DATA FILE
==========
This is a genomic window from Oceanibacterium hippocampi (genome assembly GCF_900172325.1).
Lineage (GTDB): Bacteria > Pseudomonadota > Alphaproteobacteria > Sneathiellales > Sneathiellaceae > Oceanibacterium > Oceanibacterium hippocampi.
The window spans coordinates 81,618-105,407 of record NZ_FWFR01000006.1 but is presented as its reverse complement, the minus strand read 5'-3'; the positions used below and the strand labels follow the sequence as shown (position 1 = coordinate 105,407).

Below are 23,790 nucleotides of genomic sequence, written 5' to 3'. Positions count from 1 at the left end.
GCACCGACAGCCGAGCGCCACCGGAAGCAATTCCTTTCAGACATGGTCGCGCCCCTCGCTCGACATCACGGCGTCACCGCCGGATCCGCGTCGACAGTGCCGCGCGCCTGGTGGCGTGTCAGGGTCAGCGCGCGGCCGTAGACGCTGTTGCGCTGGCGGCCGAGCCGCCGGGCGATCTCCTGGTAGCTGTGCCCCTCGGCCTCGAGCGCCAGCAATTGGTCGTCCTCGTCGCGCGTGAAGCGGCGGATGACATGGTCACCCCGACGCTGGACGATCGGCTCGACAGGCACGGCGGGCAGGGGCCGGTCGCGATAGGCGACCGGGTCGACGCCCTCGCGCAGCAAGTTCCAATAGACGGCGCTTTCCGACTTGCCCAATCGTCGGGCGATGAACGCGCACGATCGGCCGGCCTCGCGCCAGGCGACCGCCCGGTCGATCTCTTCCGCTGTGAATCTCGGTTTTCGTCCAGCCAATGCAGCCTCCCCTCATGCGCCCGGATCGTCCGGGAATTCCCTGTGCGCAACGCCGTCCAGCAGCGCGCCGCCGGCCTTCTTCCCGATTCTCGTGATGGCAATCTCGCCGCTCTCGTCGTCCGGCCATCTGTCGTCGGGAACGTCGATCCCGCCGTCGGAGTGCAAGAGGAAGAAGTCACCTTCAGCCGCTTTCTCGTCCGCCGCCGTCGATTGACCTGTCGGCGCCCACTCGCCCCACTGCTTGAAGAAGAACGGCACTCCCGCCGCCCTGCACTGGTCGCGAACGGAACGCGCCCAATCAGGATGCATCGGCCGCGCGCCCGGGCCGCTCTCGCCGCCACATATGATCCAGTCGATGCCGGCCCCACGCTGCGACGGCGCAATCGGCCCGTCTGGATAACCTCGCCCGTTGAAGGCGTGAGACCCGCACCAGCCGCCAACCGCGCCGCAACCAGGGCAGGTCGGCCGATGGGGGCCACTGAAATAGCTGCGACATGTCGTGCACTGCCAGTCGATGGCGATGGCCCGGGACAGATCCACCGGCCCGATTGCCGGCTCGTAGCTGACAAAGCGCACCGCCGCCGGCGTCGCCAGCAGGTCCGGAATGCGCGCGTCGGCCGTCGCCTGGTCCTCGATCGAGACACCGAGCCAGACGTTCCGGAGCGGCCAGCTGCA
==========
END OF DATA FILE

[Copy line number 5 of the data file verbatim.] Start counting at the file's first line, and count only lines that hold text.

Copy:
GCACCGACAGCCGAGCGCCACCGGAAGCAATTCCTTTCAGACATGGTCGCGCCCCTCGCTCGACATCACGGCGTCACCGCCGGATCCGCGTCGACAGTGCCGCGCGCCTGGTGGCGTGTCAGGGTCAGCGCGCGGCCGTAGACGCTGTTGCGCTGGCGGCCGAGCCGCCGGGCGATCTCCTGGTAGCTGTGCCCCTCGGCCTCGAGCGCCAGCAATTGGTCGTCCTCGTCGCGCGTGAAGCGGCGGATGACATGGTCACCCCGACGCTGGACGATCGGCTCGACAGGCACGGCGGGCAGGGGCCGGTCGCGATAGGCGACCGGGTCGACGCCCTCGCGCAGCAAGTTCCAATAGACGGCGCTTTCCGACTTGCCCAATCGTCGGGCGATGAACGCGCACGATCGGCCGGCCTCGCGCCAGGCGACCGCCCGGTCGATCTCTTCCGCTGTGAATCTCGGTTTTCGTCCAGCCAATGCAGCCTCCCCTCATGCGCCCGGATCGTCCGGGAATTCCCTGTGCGCAACGCCGTCCAGCAGCGCGCCGCCGGCCTTCTTCCCGATTCTCGTGATGGCAATCTCGCCGCTCTCGTCGTCCGGCCATCTGTCGTCGGGAACGTCGATCCCGCCGTCGGAGTGCAAGAGGAAGAAGTCACCTTCAGCCGCTTTCTCGTCCGCCGCCGTCGATTGACCTGTCGGCGCCCACTCGCCCCACTGCTTGAAGAAGAACGGCACTCCCGCCGCCCTGCACTGGTCGCGAACGGAACGCGCCCAATCAGGATGCATCGGCCGCGCGCCCGGGCCGCTCTCGCCGCCACATATGATCCAGTCGATGCCGGCCCCACGCTGCGACGGCGCAATCGGCCCGTCTGGATAACCTCGCCCGTTGAAGGCGTGAGACCCGCACCAGCCGCCAACCGCGCCGCAACCAGGGCAGGTCGGCCGATGGGGGCCACTGAAATAGCTGCGACATGTCGTGCACTGCCAGTCGATGGCGATGGCCCGGGACAGATCCACCGGCCCGATTGCCGGCTCGTAGCTGACAAAGCGCACCGCCGCCGGCGTCGCCAGCAGGTCCGGAATGCGCGCGTCGGCCGTCGCCTGGTCCTCGATCGAGACACCGAGCCAGACGTTCCGGAGCGGCCAGCTGCA